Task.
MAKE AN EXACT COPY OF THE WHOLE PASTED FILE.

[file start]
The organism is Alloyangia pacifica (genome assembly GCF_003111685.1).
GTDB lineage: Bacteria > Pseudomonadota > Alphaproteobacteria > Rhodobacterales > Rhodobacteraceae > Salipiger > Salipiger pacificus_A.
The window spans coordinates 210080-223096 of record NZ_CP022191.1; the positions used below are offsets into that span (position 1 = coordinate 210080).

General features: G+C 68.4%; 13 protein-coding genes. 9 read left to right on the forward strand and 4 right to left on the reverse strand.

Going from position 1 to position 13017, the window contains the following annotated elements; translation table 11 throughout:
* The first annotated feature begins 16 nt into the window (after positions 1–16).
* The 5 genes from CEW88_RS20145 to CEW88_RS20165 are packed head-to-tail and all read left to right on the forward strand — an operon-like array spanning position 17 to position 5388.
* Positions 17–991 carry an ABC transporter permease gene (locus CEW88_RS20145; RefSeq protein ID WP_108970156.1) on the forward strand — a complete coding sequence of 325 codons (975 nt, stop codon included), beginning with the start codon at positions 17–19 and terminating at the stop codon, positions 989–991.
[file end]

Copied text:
The organism is Alloyangia pacifica (genome assembly GCF_003111685.1).
GTDB lineage: Bacteria > Pseudomonadota > Alphaproteobacteria > Rhodobacterales > Rhodobacteraceae > Salipiger > Salipiger pacificus_A.
The window spans coordinates 210080-223096 of record NZ_CP022191.1; the positions used below are offsets into that span (position 1 = coordinate 210080).

General features: G+C 68.4%; 13 protein-coding genes. 9 read left to right on the forward strand and 4 right to left on the reverse strand.

Going from position 1 to position 13017, the window contains the following annotated elements; translation table 11 throughout:
* The first annotated feature begins 16 nt into the window (after positions 1–16).
* The 5 genes from CEW88_RS20145 to CEW88_RS20165 are packed head-to-tail and all read left to right on the forward strand — an operon-like array spanning position 17 to position 5388.
* Positions 17–991 carry an ABC transporter permease gene (locus CEW88_RS20145; RefSeq protein ID WP_108970156.1) on the forward strand — a complete coding sequence of 325 codons (975 nt, stop codon included), beginning with the start codon at positions 17–19 and terminating at the stop codon, positions 989–991.